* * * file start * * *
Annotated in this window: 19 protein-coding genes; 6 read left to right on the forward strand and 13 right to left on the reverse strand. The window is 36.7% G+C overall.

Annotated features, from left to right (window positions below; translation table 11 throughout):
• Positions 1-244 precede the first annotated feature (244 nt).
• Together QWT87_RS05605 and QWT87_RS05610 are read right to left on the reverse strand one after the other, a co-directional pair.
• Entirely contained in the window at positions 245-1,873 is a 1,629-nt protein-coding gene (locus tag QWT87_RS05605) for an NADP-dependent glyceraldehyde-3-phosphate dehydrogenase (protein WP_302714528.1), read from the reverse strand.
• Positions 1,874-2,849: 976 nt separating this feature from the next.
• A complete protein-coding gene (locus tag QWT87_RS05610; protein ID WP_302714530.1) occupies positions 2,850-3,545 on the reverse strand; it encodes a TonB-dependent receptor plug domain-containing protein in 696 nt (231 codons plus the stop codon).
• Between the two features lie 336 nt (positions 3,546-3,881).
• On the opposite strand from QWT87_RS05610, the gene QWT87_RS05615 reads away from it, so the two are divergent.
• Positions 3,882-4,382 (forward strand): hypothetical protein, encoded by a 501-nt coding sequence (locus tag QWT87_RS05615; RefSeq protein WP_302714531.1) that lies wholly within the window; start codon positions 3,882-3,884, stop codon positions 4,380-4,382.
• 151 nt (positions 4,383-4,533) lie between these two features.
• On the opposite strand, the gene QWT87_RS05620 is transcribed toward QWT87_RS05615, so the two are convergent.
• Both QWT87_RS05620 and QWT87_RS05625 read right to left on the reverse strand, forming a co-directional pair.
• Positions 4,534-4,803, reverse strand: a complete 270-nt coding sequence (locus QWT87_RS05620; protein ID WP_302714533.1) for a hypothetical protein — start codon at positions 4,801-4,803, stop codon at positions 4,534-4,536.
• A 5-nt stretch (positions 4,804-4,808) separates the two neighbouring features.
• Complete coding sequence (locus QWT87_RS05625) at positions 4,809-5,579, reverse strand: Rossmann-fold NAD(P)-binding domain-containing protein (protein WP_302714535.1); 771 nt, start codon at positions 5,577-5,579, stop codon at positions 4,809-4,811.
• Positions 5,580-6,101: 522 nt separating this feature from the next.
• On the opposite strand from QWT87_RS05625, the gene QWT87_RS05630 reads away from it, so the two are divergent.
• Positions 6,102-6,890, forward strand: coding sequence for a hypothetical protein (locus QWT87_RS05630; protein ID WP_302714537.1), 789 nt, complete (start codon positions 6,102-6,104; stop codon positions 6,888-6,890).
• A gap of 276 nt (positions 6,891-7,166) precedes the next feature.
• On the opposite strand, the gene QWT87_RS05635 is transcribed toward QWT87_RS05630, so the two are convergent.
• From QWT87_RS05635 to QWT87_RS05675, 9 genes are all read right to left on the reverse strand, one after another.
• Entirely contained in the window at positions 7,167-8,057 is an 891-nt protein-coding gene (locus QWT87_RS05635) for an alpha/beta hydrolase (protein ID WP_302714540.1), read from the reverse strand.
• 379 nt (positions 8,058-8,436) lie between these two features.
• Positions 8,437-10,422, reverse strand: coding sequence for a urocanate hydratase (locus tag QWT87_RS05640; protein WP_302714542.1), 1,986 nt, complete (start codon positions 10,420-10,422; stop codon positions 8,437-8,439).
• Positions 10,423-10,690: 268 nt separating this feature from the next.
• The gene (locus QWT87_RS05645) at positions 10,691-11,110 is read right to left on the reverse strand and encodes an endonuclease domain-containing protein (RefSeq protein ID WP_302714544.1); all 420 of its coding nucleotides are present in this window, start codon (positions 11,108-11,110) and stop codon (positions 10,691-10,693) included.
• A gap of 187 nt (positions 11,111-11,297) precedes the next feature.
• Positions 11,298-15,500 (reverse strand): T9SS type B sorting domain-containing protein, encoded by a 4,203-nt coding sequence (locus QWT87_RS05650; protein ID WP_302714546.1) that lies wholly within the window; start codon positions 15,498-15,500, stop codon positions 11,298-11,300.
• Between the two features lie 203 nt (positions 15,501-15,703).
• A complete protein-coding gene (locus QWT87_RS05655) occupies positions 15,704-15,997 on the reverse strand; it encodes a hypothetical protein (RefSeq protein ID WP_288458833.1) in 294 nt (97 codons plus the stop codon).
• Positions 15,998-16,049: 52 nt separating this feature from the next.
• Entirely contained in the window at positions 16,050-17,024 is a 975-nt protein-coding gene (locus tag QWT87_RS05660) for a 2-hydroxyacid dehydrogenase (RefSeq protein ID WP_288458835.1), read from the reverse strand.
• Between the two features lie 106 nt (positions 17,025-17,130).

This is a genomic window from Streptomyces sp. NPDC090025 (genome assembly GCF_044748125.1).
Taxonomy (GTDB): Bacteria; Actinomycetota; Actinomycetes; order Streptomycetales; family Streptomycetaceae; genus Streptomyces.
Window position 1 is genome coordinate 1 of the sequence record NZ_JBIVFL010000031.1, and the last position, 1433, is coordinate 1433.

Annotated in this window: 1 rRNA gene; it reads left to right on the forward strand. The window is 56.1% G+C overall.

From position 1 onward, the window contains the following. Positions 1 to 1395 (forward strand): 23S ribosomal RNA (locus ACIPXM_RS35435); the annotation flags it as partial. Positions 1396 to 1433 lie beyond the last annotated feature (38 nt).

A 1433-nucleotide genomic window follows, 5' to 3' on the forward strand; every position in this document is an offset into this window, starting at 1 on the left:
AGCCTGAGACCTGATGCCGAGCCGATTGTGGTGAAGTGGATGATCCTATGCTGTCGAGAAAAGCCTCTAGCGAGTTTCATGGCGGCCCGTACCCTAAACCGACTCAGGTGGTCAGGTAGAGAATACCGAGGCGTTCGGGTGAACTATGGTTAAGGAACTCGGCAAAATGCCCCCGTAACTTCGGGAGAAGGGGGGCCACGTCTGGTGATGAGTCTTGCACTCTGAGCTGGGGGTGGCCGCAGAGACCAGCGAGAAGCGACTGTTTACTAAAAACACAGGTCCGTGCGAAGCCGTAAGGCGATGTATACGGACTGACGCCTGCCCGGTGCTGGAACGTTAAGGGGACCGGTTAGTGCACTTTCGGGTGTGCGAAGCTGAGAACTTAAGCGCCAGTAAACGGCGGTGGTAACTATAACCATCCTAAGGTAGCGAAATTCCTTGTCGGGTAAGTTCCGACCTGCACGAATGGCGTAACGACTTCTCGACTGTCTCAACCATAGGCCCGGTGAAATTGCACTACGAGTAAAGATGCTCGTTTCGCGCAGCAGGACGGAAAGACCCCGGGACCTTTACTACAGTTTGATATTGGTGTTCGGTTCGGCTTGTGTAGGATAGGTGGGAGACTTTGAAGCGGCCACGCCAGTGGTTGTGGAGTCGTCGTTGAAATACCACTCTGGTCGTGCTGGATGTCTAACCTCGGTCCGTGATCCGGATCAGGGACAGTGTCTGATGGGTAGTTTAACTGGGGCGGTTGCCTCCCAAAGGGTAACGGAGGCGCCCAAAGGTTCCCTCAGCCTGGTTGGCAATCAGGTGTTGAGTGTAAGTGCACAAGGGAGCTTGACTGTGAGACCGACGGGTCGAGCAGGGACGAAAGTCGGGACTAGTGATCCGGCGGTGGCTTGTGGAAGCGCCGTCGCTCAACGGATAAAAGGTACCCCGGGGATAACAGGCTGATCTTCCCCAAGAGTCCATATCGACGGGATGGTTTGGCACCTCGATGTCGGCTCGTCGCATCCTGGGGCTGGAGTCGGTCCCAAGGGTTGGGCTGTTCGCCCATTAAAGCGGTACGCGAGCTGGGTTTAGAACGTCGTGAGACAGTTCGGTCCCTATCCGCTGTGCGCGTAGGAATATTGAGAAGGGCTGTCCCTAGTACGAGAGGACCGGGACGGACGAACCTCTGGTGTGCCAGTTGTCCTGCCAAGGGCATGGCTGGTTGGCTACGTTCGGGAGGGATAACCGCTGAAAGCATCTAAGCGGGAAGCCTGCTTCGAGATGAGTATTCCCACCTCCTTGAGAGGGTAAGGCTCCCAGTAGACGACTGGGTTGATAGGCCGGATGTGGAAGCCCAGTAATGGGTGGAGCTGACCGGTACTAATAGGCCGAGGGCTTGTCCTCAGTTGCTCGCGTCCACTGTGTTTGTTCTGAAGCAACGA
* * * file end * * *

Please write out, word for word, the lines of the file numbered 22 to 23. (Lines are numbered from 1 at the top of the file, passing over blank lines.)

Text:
• From QWT87_RS05635 to QWT87_RS05675, 9 genes are all read right to left on the reverse strand, one after another.
• Entirely contained in the window at positions 7,167-8,057 is an 891-nt protein-coding gene (locus QWT87_RS05635) for an alpha/beta hydrolase (protein ID WP_302714540.1), read from the reverse strand.